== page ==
Written by Jeannie Tay | Image by Weave for Yale-NUS College
One unique aspect of a Yale-NUS education is the broad-based multi-disciplinary curriculum, which allows students to delve into topics across the social and natural sciences, humanities and the arts.
Unlike other higher education institutions, Yale-NUS does not organise its faculty into traditional academic departments. Rather, it groups them into three interdisciplinary divisions, namely Social Sciences, Science, and Humanities. This encourages a multi-disciplinary approach to teaching, especially in the Common Curriculum, where classes are taught by teams of scholars with different expertise.
For example, the Comparative Social Institutions course under the Common Curriculum allows students to investigate central questions about society and the human condition from the perspective of a variety of social sciences such as economics, psychology, anthropology and more.
The intellectual focus of the social sciences is the systematic study of the social world, from individual human behaviour, to collective social formations, to enduring social institutions, such as the family, markets, and the state. At Yale-NUS, the Social Sciences curriculum is integrated into both disciplinary-defined and interdisciplinary majors. Students thinking about doing Social Sciences have the choice of a range of approaches to understanding social phenomena. As Divisional Director of Social Sciences, Professor Jane M Jacobs, explains, “Some disciplines, such as psychology, use a science-based, experimental methodology to better understand the individual in society. Other disciplines, such as economics, use quantitative reasoning to understand economic behaviour. While others, such as anthropology, are more qualitative in their approach.” In addition, the Yale-NUS programme boasts a number of exciting cross-disciplinary majors in Global Affairs, Urban Studies and Environmental Studies.
The various majors housed in the Division of Social Sciences offer students the opportunity to inquire deeply into specific questions and to acquire relevant skills for conducting research. Moreover, scholarship in the Social Sciences often has an explicit “moral imagination”, meaning that the science is conducted for the purpose of social or environmental benefit.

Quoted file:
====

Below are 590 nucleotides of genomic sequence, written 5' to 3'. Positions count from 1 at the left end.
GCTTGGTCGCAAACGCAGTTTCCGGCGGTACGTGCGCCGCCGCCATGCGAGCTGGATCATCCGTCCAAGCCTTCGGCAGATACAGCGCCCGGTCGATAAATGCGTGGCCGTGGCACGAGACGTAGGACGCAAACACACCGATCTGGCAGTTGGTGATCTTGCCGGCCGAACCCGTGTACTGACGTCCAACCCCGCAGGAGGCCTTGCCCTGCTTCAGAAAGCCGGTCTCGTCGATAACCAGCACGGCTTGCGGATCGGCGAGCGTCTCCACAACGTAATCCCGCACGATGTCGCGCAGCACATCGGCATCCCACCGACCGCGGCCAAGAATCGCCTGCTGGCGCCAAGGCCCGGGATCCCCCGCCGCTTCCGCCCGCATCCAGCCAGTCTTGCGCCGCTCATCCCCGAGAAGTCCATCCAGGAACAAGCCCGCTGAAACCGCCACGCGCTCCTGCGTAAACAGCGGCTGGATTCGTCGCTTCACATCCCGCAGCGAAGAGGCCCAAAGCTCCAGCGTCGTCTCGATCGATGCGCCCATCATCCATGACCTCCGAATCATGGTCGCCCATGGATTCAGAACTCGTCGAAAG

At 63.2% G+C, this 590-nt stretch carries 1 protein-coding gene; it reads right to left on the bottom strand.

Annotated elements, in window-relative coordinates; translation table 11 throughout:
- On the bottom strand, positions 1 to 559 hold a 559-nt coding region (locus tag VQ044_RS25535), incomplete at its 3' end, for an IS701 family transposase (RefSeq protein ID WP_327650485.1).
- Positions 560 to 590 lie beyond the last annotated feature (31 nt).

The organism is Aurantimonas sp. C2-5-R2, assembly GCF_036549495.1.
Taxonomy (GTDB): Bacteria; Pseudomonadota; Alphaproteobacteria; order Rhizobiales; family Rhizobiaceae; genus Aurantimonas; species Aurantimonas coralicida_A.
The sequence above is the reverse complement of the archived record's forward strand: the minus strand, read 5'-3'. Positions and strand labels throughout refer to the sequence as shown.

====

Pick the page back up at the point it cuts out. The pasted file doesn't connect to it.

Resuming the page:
Professor Jacobs is excited about the next important developments in the Social Sciences curriculum. Primary among these is the delivery of the capstone experiences to the inaugural Class of 2017. The capstone experiences being finalised will offer students many options – some will provide students access to laboratory work, field experiments and ethnographies, while others will support scholarly reviews of literature and policy. The Division is also working closely with the Centre for International & Professional Experience (CIPE) to better integrate study abroad opportunities with the requirements of the majors.
Professor Jacobs is confident that students graduating from a major in the Division of the Social Sciences will “be equipped to make a difference in the world” and she encourages students who are not majors in the Social Sciences to pick up one of their courses as an elective. As she notes, “ Many of our courses provide students with training in social scientific methods and perspectives that are relevant to the real world and much sought after by employers”.
All Yale-NUS students select a major at the end of their second year of study. The majors are designed to give students ample scope and flexibility to explore their interest in a chosen area of knowledge, while providing direction and depth to their studies.
This story is part of our feature on the three academic divisions at Yale-NUS. To find out more about our Science curriculum, read the interview with our Science Divisional Director here. We will be bringing you our next story on the Humanities curriculum, so do stay tuned!